Zloslut is a Serbian Black metal that initially consisted of sole founding member Agnarion who had produced all the records by himself but here on Sahar, Agnarion is joined by a full band that changes the dynamic of this album compared to previous works. All the previous rough edges have been rounded out from the production all the way to the riffs themselves. While this does create a certain amount of sterility, it also allows the band the freedom to explore and to develop their own style.
Here we are presented with long epic songs that each start with a motif that develops into the central motif before then playing with a secondary motif and utilizing variations of the central motif to move each composition forward. Though this is obvious it still works as the melodic narrative structure is fully understood and used to its full potential. There is an impressive level of technicality and understanding of musical theory that never comes into opposition with what the compositions attempt to portray. The lead guitar that tends to appear doesn’t play solos in the traditional but just seeks to add a bit of color on top of the riffs with simple melodies that reinforce the mood of the songs.
“The Quest” shows a central motif that could have been taken from King Diamond’s material that evolves into a longer musical phrase before being deconstructed into a tremolo picked section and then alternates between those two ideas but subtly modulates them at every turn while keeping the note and chord selection almost intact but playing with the order of the notes and the tempos to represent the twists and turns of the composition. The lightning fast speed of the initial motif slowly grinds to a halt as the song feebly concludes. A great song that doesn’t achieve any form of conclusion and fades away instead of leaving a lasting impression. This is the main issue with Sahar, none of the pieces here climax or end adequately for such grandiose and epic Black metal. There is a sense of direction within each song and in the album as a whole but as none of the tracks end well, the lines between separate songs do tend to become blurry. “Become the Beyond” is the concluding track on this album and also the longest, clocking in at just under twelve minutes and possessing the most expansive set of ideas including an incredible middle passage that works with one guitar galloping through a long chord progression and the other playing a short sequence of chords higher up on the register. Here Zloslut had all the tools to charge victoriously to a revelation but build this section timidly into the central motif before closing out on a previous tremolo picked riff to finally end the album with some keys. “To Break the Circle” has some fantastic Mayhem like ideas that are disrupted by a wah-wah drenched lead guitar and excessive ornamentation before once again the uninspired finish to the song.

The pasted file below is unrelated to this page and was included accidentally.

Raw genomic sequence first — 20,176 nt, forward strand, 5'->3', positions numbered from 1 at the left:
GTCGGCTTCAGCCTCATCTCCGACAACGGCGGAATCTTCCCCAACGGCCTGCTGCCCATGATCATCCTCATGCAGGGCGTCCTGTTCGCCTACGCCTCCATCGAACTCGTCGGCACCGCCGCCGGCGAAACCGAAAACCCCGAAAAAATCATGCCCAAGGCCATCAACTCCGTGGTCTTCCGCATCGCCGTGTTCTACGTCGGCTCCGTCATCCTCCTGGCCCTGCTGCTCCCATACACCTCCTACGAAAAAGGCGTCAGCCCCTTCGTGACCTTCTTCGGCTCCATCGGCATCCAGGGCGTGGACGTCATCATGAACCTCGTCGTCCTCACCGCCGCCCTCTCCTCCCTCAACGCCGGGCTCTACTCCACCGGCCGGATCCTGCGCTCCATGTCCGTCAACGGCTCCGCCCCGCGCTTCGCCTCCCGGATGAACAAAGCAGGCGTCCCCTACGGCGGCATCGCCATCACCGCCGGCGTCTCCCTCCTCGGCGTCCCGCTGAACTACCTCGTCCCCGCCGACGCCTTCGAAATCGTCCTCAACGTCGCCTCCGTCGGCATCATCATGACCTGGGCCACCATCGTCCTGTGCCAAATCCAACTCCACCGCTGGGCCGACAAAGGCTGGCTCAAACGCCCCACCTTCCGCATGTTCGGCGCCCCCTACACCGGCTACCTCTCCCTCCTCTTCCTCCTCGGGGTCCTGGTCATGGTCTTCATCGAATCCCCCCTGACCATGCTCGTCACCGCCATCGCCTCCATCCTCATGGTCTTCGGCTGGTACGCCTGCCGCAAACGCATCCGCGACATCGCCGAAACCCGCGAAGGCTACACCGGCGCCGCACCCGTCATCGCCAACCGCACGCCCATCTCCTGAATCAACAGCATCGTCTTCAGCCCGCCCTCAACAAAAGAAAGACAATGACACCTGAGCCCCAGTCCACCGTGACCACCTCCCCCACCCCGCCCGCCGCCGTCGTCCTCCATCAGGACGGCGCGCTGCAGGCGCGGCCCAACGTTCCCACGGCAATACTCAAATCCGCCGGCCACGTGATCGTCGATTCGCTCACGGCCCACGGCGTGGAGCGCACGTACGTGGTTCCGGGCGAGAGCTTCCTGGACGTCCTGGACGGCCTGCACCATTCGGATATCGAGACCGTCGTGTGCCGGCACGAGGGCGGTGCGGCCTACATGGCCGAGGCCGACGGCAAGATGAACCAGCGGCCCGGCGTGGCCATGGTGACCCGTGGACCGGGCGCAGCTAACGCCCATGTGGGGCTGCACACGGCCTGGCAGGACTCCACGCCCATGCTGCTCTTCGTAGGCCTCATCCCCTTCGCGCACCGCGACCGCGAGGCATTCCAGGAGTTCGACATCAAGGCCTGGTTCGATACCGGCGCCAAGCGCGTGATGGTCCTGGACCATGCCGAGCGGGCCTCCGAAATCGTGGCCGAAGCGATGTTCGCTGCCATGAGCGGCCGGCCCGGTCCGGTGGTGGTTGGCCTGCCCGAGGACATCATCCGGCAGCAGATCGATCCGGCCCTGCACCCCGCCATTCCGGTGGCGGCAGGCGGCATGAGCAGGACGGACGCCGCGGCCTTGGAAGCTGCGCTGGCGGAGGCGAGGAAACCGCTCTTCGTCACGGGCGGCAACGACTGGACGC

While there is nothing exceptional and a few problems plaguing the album, Zloslut still manage to surprise in creating an enjoyable Black metal album that shows excellent compositional ability but is hampered by its obedience to the Finnish style and the band’s inability to finish a song. Zloslut have all the ability to make something truly great if they allowed themselves to truly push themselves as far as possible. For now this is a good listen for those seeking new Black metal free of trends and other related idiocy.